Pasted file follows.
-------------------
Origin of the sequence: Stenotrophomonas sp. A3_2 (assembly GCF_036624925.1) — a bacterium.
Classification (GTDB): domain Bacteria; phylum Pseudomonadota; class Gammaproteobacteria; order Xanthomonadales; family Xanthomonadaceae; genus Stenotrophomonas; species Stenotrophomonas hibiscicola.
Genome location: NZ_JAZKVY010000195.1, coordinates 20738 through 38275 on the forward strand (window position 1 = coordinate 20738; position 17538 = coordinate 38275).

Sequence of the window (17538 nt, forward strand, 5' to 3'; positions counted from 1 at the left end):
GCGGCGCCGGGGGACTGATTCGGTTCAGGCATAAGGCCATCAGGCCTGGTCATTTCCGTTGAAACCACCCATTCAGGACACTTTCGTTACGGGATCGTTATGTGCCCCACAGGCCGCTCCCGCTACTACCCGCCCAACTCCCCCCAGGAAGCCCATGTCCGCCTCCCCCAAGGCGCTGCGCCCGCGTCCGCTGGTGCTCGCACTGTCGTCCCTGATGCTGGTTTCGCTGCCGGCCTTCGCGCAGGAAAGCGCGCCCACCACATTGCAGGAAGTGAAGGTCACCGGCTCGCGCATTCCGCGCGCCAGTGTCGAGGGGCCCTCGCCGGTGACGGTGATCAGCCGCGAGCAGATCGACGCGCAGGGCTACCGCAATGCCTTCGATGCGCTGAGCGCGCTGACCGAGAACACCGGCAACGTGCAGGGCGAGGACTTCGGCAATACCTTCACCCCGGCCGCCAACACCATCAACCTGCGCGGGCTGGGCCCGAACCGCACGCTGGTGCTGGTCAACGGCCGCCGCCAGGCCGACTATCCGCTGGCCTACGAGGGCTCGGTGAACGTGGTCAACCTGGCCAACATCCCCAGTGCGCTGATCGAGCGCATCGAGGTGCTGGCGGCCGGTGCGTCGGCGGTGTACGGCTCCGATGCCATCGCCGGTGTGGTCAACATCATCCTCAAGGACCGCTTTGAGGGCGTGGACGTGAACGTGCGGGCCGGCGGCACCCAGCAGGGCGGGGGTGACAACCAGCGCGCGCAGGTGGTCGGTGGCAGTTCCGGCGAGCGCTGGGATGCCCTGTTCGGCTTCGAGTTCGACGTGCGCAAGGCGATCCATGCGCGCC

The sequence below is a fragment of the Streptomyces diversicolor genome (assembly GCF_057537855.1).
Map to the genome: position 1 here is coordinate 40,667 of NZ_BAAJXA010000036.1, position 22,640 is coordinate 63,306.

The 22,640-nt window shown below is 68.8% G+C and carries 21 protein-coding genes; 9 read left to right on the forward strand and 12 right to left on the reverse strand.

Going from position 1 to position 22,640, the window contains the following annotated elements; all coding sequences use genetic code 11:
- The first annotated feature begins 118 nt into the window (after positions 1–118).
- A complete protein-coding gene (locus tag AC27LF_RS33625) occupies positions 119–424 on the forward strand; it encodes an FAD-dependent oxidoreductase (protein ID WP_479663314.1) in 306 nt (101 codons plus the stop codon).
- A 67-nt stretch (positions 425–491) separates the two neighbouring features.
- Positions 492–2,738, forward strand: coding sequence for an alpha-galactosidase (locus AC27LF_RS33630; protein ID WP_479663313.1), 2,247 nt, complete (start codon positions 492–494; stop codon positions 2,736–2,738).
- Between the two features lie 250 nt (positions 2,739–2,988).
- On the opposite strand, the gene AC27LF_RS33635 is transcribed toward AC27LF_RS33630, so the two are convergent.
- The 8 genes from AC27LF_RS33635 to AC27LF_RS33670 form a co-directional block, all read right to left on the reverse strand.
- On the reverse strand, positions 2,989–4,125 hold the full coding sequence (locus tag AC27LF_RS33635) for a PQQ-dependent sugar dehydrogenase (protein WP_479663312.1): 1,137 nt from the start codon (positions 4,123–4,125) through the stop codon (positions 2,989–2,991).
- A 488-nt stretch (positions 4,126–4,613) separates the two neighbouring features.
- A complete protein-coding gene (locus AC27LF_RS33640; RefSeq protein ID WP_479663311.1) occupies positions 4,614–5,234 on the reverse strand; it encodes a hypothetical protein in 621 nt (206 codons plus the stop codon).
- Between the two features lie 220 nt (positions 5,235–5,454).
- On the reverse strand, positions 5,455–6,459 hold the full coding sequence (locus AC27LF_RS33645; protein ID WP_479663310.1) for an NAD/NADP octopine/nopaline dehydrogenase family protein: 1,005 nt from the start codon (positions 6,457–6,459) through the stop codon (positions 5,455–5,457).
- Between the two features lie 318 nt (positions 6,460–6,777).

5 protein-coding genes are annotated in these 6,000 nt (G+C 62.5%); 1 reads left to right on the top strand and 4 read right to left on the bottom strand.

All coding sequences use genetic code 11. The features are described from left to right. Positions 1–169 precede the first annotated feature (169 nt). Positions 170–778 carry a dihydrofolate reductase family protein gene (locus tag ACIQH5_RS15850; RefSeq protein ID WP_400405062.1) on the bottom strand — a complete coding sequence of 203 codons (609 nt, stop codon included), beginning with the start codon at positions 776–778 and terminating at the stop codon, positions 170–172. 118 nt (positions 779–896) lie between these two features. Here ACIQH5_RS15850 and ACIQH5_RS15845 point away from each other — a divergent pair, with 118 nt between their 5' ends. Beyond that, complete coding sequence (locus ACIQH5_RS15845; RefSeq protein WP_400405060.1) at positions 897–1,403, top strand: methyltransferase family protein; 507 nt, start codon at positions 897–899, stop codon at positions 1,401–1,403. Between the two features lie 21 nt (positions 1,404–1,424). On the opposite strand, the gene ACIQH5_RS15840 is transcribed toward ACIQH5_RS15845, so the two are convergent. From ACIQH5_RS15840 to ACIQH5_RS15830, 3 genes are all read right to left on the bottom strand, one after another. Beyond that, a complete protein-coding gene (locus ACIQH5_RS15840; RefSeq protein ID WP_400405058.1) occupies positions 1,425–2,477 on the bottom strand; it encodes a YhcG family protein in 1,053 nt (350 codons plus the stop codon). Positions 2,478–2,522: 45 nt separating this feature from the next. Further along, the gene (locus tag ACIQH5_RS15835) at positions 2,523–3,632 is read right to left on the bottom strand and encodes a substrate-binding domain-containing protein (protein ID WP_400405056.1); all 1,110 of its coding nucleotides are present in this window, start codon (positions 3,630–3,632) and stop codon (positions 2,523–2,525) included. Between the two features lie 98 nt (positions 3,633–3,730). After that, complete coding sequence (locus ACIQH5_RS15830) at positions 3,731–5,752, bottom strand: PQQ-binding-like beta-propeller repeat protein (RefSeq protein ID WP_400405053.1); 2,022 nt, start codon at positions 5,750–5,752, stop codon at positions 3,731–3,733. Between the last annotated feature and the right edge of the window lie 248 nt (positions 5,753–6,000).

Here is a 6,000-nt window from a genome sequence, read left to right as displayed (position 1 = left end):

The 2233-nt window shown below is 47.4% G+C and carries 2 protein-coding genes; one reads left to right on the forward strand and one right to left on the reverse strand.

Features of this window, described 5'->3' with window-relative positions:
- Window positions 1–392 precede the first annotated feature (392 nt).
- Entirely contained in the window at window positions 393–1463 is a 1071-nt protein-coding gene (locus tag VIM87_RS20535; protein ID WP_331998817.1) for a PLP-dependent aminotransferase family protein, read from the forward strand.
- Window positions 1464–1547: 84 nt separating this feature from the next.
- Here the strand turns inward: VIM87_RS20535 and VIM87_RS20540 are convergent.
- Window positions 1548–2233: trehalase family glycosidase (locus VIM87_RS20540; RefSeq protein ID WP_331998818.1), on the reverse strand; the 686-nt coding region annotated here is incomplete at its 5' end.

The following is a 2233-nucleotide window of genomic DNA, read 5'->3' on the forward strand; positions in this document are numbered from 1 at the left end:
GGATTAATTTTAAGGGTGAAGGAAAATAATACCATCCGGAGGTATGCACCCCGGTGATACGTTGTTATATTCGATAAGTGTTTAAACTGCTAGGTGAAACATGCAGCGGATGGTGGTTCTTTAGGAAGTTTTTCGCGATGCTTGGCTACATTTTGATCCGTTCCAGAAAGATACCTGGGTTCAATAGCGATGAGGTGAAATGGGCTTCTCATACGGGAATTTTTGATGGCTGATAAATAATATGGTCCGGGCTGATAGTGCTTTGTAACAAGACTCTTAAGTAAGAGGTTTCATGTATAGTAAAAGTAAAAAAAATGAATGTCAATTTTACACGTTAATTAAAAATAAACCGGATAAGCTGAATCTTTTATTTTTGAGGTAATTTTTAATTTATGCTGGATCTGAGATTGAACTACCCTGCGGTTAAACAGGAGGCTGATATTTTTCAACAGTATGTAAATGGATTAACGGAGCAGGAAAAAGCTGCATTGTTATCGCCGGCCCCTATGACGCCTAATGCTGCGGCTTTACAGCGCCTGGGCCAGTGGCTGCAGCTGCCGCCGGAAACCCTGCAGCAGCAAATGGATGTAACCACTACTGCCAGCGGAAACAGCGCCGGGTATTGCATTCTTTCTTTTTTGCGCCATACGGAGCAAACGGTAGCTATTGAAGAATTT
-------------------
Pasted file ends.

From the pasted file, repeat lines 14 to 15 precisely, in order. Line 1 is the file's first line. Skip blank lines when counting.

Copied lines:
- Between the two features lie 250 nt (positions 2,739–2,988).
- On the opposite strand, the gene AC27LF_RS33635 is transcribed toward AC27LF_RS33630, so the two are convergent.